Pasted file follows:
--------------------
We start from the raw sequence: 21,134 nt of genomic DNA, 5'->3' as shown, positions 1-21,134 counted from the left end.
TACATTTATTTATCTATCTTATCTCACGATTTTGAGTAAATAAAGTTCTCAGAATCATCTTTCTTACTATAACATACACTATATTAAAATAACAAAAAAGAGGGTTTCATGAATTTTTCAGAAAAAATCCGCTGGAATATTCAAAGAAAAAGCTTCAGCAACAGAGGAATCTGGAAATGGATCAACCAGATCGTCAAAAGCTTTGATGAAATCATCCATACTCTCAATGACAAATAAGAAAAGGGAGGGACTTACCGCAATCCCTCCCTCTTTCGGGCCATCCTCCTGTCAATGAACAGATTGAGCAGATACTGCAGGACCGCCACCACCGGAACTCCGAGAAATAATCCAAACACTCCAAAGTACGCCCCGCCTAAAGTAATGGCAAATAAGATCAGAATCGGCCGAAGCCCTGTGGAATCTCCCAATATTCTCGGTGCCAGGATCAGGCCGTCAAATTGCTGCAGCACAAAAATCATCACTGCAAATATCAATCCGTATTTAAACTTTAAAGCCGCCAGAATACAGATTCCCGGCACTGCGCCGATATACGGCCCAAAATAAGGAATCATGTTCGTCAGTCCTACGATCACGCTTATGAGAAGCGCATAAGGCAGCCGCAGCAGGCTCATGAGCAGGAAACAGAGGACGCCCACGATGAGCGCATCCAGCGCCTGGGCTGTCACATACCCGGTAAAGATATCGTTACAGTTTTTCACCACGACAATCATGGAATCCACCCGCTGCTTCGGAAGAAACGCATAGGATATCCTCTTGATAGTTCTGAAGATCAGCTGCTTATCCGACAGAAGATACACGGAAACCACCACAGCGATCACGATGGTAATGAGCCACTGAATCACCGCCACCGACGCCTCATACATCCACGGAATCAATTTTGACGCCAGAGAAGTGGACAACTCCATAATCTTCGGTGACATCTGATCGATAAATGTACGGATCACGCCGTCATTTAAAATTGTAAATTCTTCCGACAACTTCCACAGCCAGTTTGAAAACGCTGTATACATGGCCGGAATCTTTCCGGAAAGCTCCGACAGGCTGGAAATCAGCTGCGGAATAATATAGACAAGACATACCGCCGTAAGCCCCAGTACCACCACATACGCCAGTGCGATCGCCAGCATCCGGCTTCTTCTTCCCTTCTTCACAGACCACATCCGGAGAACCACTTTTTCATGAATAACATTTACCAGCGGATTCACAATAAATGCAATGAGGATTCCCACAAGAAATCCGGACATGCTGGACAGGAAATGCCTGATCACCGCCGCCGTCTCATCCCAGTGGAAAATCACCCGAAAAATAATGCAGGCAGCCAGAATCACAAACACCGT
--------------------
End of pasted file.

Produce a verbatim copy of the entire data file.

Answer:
We start from the raw sequence: 21,134 nt of genomic DNA, 5'->3' as shown, positions 1-21,134 counted from the left end.
TACATTTATTTATCTATCTTATCTCACGATTTTGAGTAAATAAAGTTCTCAGAATCATCTTTCTTACTATAACATACACTATATTAAAATAACAAAAAAGAGGGTTTCATGAATTTTTCAGAAAAAATCCGCTGGAATATTCAAAGAAAAAGCTTCAGCAACAGAGGAATCTGGAAATGGATCAACCAGATCGTCAAAAGCTTTGATGAAATCATCCATACTCTCAATGACAAATAAGAAAAGGGAGGGACTTACCGCAATCCCTCCCTCTTTCGGGCCATCCTCCTGTCAATGAACAGATTGAGCAGATACTGCAGGACCGCCACCACCGGAACTCCGAGAAATAATCCAAACACTCCAAAGTACGCCCCGCCTAAAGTAATGGCAAATAAGATCAGAATCGGCCGAAGCCCTGTGGAATCTCCCAATATTCTCGGTGCCAGGATCAGGCCGTCAAATTGCTGCAGCACAAAAATCATCACTGCAAATATCAATCCGTATTTAAACTTTAAAGCCGCCAGAATACAGATTCCCGGCACTGCGCCGATATACGGCCCAAAATAAGGAATCATGTTCGTCAGTCCTACGATCACGCTTATGAGAAGCGCATAAGGCAGCCGCAGCAGGCTCATGAGCAGGAAACAGAGGACGCCCACGATGAGCGCATCCAGCGCCTGGGCTGTCACATACCCGGTAAAGATATCGTTACAGTTTTTCACCACGACAATCATGGAATCCACCCGCTGCTTCGGAAGAAACGCATAGGATATCCTCTTGATAGTTCTGAAGATCAGCTGCTTATCCGACAGAAGATACACGGAAACCACCACAGCGATCACGATGGTAATGAGCCACTGAATCACCGCCACCGACGCCTCATACATCCACGGAATCAATTTTGACGCCAGAGAAGTGGACAACTCCATAATCTTCGGTGACATCTGATCGATAAATGTACGGATCACGCCGTCATTTAAAATTGTAAATTCTTCCGACAACTTCCACAGCCAGTTTGAAAACGCTGTATACATGGCCGGAATCTTTCCGGAAAGCTCCGACAGGCTGGAAATCAGCTGCGGAATAATATAGACAAGACATACCGCCGTAAGCCCCAGTACCACCACATACGCCAGTGCGATCGCCAGCATCCGGCTTCTTCTTCCCTTCTTCACAGACCACATCCGGAGAACCACTTTTTCATGAATAACATTTACCAGCGGATTCACAATAAATGCAATGAGGATTCCCACAAGAAATCCGGACATGCTGGACAGGAAATGCCTGATCACCGCCGCCGTCTCATCCCAGTGGAAAATCACCCGAAAAATAATGCAGGCAGCCAGAATCACAAACACCGT